Liar, Flower is Garside and Whittingham bringing everything to the table from previous endeavors, then pulling off the tablecloth with contents in tow, and sweeping up the rubble melancholically to the dustbin. Okay, well what does all this have to do with the music we cover here you might ask. Punk, alternative noise-rock and even ethereal (without being goth or darkwave) aren't staple categories of Chain D.L.K. 'Geiger Counter' is just so weird, so impossible to categorize that it makes more sense to review it here than perhaps anyplace else in the mainstream. The album careens like a pinball in a demonic arcade machine from the moment the plunger is pulled - calm to chaotic, banging bumpers, heading down unexpected paths, kicked into holes by noisy flippers and scoring enough points along the way to guarantee a replay. Beginning with the elfin "I Am Sundress" (She of Infinite Flowers) with Katiejane singing alone (in Italian at first) sweetly and innocently in her little girl voice accompanied mostly by an autoharp, you'd think this was recorded in fairy tale forest. When she slides into "My Brain is Lit Like an Airport" (best song title on the album) you know you've got the old wild-child KatieJane back again. There's a muscular malevolence at work on this track that intentionally tears down any "nice girl" illusions you may have had previously going into 'Geiger Counter.' If that wasn't strange enough, there is the ambientesque "9N-AFE" where KatieJane's wordless vocals mix with processed guitar and electronics in a surreal stew of oblique dimensions. "Mud Stars" bubbles and boils in a hot mess of down and dirty bluesy, noisy filth. Back on cloud 9, KatieJane and her autoharp step sweetly into "Broken Light" which has one of the best lyric lines I've heard in a while - "i was in a band called where's my fucking phone, stranded on a hillside of spectacular bodies ..." It's almost expected you'd be diving back into the mosh pit with "Even The Darkest Clouds" that follows. And so the album continues vacillating from the quiet and contemplative to the belligerently boisterous with not a whiff of self-consciousness to spare. Sometimes both sides of KatieJane's vocal split personality emerge at once, such as her Banshee howling in the otherwise kind of placid "Baby Teeth." It all ends enigmatically enough with the instrumental "Doors Locked, Oven's Off" a little guitar and autoharp duet that sounds like a Pink Floyd acoustic outtake from their Umma Gumma days.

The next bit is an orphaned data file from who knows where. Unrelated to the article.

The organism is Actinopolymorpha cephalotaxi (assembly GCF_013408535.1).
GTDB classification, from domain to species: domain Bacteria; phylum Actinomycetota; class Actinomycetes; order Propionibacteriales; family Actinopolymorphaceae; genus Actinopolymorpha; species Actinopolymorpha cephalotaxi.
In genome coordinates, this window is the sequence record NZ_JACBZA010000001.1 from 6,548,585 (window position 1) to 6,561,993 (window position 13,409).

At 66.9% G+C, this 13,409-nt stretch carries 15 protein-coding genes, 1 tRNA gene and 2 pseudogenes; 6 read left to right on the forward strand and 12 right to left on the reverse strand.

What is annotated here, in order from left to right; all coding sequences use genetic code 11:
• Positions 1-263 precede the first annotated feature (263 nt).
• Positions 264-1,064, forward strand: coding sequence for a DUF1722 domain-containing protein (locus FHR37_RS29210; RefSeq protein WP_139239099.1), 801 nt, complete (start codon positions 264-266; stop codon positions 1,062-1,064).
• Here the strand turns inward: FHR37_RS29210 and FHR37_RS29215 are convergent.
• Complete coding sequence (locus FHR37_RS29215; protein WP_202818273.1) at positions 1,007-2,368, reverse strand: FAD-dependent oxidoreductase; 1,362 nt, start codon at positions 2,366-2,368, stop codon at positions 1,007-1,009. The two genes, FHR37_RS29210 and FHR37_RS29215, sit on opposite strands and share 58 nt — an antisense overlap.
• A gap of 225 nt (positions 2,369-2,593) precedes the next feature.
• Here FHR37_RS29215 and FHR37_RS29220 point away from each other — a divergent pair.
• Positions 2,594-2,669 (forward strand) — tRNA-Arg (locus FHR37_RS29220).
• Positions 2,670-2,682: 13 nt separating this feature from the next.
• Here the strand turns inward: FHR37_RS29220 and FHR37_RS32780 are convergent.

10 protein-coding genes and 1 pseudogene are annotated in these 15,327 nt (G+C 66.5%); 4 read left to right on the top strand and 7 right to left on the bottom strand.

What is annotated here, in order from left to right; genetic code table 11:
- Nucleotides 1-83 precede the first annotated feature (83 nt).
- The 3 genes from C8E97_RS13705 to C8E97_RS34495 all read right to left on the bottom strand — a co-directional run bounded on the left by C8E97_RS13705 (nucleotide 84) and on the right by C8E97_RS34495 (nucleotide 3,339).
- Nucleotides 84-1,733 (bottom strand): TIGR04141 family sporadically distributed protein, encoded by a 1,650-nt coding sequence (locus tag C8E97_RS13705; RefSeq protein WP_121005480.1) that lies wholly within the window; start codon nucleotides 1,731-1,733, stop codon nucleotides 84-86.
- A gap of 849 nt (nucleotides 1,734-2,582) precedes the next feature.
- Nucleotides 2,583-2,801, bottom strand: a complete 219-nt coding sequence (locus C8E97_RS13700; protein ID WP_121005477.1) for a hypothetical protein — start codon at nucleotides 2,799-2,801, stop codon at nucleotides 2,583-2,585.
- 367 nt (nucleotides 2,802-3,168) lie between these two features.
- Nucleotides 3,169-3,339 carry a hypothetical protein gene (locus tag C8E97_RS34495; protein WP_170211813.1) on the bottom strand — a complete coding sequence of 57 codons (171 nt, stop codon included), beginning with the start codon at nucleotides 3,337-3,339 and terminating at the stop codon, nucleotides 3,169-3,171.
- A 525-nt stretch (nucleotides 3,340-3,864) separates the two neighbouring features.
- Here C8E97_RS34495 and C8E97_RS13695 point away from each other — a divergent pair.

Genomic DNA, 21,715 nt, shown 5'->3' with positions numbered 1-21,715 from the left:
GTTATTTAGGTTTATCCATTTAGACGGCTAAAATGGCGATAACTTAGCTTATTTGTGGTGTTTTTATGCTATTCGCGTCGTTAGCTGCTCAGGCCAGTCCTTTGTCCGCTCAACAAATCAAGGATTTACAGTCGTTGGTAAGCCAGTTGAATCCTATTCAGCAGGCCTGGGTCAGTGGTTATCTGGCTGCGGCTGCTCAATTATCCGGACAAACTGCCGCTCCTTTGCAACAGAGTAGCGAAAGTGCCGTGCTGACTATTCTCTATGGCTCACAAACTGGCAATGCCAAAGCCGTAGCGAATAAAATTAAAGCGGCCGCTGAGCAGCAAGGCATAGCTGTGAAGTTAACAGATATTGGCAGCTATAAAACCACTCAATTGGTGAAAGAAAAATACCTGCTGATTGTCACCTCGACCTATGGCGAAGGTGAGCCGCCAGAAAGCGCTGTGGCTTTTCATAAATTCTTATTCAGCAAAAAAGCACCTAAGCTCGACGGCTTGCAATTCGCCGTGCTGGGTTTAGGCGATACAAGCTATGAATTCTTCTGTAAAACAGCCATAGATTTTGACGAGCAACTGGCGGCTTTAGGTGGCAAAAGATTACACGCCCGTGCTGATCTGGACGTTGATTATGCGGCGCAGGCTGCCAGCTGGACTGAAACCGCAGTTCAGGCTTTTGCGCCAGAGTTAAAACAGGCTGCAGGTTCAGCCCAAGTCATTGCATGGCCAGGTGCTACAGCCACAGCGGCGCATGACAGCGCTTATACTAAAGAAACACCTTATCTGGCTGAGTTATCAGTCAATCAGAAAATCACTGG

While often fascinating and inventively engaging, 'Geiger Counter' isn't a perfect album by any means. Opening track "I Am Sundress" is too long by at least half; the quieter moments of KatieJane singing with her autoharp tend to be too similar; and the self-indulgence is palpable. Be those things as they may, this is certainly unusual enough to warrant some serious attention, which I'm pretty sure it's getting. For serious collectors the album will be available on limited edition (500 copies) double 12" vinyl (with bonus songs) that includes two 12”x12” frameable prints (cover print signed) and a limited edition CD in glassine envelope with a pressed flower in glassine. For us mere mortals who can't afford half-a-hundred British pounds, there is always the digital download at substantially less.